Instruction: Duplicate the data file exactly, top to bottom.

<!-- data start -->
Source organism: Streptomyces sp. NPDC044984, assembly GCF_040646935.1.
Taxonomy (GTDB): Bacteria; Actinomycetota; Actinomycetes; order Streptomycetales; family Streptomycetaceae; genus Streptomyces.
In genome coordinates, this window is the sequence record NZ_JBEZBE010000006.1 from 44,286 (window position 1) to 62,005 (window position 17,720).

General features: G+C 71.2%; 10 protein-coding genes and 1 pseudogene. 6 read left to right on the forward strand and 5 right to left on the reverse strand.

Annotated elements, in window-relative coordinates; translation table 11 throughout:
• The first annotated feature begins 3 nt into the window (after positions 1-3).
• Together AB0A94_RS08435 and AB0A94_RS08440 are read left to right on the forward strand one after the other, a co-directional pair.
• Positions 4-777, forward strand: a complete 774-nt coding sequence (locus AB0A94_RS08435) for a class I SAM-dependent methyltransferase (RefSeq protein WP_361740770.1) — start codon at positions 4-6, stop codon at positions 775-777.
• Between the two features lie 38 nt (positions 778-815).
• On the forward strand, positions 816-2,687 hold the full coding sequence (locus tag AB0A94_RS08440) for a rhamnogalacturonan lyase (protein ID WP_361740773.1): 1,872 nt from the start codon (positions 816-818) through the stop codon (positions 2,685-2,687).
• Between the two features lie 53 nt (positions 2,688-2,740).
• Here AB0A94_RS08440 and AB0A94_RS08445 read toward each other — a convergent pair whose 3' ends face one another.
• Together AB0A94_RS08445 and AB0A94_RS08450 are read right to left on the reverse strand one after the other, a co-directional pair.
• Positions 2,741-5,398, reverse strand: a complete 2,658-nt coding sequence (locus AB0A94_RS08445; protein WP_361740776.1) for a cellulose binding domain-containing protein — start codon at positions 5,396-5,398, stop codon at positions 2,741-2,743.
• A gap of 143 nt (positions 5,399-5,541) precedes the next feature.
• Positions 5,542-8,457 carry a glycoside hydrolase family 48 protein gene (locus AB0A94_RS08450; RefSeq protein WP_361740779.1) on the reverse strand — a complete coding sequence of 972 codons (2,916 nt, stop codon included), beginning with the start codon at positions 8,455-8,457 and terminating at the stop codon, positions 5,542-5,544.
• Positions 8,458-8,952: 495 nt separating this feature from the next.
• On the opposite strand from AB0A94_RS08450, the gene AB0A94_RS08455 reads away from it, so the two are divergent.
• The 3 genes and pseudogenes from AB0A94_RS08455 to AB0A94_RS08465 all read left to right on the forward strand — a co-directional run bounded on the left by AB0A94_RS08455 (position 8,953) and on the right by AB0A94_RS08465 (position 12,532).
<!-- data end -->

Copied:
Source organism: Streptomyces sp. NPDC044984, assembly GCF_040646935.1.
Taxonomy (GTDB): Bacteria; Actinomycetota; Actinomycetes; order Streptomycetales; family Streptomycetaceae; genus Streptomyces.
In genome coordinates, this window is the sequence record NZ_JBEZBE010000006.1 from 44,286 (window position 1) to 62,005 (window position 17,720).

General features: G+C 71.2%; 10 protein-coding genes and 1 pseudogene. 6 read left to right on the forward strand and 5 right to left on the reverse strand.

Annotated elements, in window-relative coordinates; translation table 11 throughout:
• The first annotated feature begins 3 nt into the window (after positions 1-3).
• Together AB0A94_RS08435 and AB0A94_RS08440 are read left to right on the forward strand one after the other, a co-directional pair.
• Positions 4-777, forward strand: a complete 774-nt coding sequence (locus AB0A94_RS08435) for a class I SAM-dependent methyltransferase (RefSeq protein WP_361740770.1) — start codon at positions 4-6, stop codon at positions 775-777.
• Between the two features lie 38 nt (positions 778-815).
• On the forward strand, positions 816-2,687 hold the full coding sequence (locus tag AB0A94_RS08440) for a rhamnogalacturonan lyase (protein ID WP_361740773.1): 1,872 nt from the start codon (positions 816-818) through the stop codon (positions 2,685-2,687).
• Between the two features lie 53 nt (positions 2,688-2,740).
• Here AB0A94_RS08440 and AB0A94_RS08445 read toward each other — a convergent pair whose 3' ends face one another.
• Together AB0A94_RS08445 and AB0A94_RS08450 are read right to left on the reverse strand one after the other, a co-directional pair.
• Positions 2,741-5,398, reverse strand: a complete 2,658-nt coding sequence (locus AB0A94_RS08445; protein WP_361740776.1) for a cellulose binding domain-containing protein — start codon at positions 5,396-5,398, stop codon at positions 2,741-2,743.
• A gap of 143 nt (positions 5,399-5,541) precedes the next feature.
• Positions 5,542-8,457 carry a glycoside hydrolase family 48 protein gene (locus AB0A94_RS08450; RefSeq protein WP_361740779.1) on the reverse strand — a complete coding sequence of 972 codons (2,916 nt, stop codon included), beginning with the start codon at positions 8,455-8,457 and terminating at the stop codon, positions 5,542-5,544.
• Positions 8,458-8,952: 495 nt separating this feature from the next.
• On the opposite strand from AB0A94_RS08450, the gene AB0A94_RS08455 reads away from it, so the two are divergent.
• The 3 genes and pseudogenes from AB0A94_RS08455 to AB0A94_RS08465 all read left to right on the forward strand — a co-directional run bounded on the left by AB0A94_RS08455 (position 8,953) and on the right by AB0A94_RS08465 (position 12,532).